Some of the most stylish residential development projects of 2019 feature quartz countertops and flooring. Such is the case of the Tribeca Apartments in St. Louis, The Gallatin residences in the District of Columbia, and the Soltra at SanTan Village near Phoenix.
Since the 20th century, engineered stone flooring has been a mainstay construction material in commercial properties, and it’s increasingly becoming a top choice for builders and homeowners who want to turn kitchen and bathroom countertops into attractive focal points. One of the reasons quartz is emerging is its porosity—more accurately speaking, its lack thereof.
Understanding Porosity as a Geological Property
Porosity refers to the collection of void spaces in natural materials such as limestone and other natural stone. It can be expressed as a fraction of the total volume or as percentage. Geologic porosity ranges from primary and fractured to effective and micro-porosity. The general purpose of porosity is to allow air and water to flow and keep a certain balance within the Earth’s crust.
Quartz Is a Nonporous Surface
According to materials engineers at Cosentino, a Spanish brand of quartz known to manufacture slabs that look just like white Carrara marble, the reason quartz surfaces have zero porosity is because of their composition. Quartz slabs consist of more than 90 percent natural quartz fragments with advanced resins that act as bonding agents and develop the cohesiveness expected of a solid construction material, which results in high-density slabs without pores.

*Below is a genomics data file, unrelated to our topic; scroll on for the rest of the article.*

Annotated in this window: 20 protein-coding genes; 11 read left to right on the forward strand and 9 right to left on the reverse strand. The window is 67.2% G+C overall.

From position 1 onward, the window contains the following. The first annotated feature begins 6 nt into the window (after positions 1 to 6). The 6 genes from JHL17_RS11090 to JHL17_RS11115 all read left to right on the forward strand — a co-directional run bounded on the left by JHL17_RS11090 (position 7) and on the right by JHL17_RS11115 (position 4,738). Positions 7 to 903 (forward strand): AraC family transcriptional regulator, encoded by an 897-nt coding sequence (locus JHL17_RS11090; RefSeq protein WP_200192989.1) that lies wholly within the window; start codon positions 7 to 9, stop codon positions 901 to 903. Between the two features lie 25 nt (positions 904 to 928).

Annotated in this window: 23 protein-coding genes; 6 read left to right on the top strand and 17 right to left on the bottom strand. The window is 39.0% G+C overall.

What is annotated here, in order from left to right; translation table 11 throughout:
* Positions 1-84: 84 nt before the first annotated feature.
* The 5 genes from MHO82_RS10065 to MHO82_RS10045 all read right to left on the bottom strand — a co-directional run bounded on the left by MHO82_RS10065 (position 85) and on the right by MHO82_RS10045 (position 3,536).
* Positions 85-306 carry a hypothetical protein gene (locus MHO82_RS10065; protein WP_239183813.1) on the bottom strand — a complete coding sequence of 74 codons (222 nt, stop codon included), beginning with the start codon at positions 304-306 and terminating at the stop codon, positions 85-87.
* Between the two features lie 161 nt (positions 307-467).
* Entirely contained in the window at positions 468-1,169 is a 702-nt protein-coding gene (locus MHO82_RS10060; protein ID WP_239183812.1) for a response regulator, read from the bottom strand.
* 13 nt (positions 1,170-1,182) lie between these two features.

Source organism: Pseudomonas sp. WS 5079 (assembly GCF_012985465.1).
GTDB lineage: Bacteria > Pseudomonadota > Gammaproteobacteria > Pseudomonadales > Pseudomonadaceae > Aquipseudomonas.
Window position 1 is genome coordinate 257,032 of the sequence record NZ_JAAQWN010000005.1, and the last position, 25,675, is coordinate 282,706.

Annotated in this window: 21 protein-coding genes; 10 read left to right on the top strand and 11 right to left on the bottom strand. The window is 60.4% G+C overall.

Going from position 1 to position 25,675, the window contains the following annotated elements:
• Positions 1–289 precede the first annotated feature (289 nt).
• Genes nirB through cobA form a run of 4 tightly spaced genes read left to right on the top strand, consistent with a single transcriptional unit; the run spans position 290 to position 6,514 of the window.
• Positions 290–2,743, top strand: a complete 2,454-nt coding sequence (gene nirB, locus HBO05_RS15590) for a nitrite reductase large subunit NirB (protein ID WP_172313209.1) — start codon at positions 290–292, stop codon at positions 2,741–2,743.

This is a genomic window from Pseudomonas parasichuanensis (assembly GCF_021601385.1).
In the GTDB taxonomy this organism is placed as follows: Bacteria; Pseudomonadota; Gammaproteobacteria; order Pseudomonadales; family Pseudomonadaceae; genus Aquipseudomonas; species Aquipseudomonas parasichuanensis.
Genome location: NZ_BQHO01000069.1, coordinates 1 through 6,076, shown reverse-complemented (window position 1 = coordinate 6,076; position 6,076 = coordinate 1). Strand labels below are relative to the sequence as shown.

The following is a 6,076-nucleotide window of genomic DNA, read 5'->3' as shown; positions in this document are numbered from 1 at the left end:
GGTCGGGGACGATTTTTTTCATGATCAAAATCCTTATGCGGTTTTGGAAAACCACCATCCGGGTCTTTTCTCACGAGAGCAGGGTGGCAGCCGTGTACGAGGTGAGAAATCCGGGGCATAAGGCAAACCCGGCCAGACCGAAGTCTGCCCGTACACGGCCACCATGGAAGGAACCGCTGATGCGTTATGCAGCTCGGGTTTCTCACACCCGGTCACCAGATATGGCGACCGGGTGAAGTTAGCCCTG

Quartz Has Always Been Intended to Be Nonporous
In the early 1970s, the Italian engineers who invented the quartz manufacturing process wished to create a solid surface material that would look as good as marble but with a porosity lower than granite. Bretonstone borrowed some of the techniques used in ceramic tile manufacturing, particularly the final glazing process. Maintenance was a concern. The Breton engineers wanted to develop a material that didn’t have to be constantly sealed and resurfaced, and they had high-traffic commercial flooring in mind. In other words, quartz was intended to be more durable than ceramic tiles, thus ruling out porosity as a property.
The Low-Porosity Advantage of Quartz
Since quartz tiles and slabs aren’t porous, they don’t need to be sealed. Furthermore, even when quartz is manufactured to emulate white marble, there’s no need to rush when water or beer is spilled on the surface because there’s no permeability to worry about, though it does still need to be cleaned as soon as possible with a specially formulated quartz cleaner. Granite Gold Quartz Brite®—the first-of-its-kind combination cleaner and polish specifically formulated for quartz surfaces—is the product you should use to care for your quartz countertops.
If you have additional questions about caring for quartz, reach out to Granite Gold® today. All of our products are also safe to use on natural stone, including granite, marble, and slate. Call 1-800-475-STONE (7866) to speak with one of our friendly representatives.
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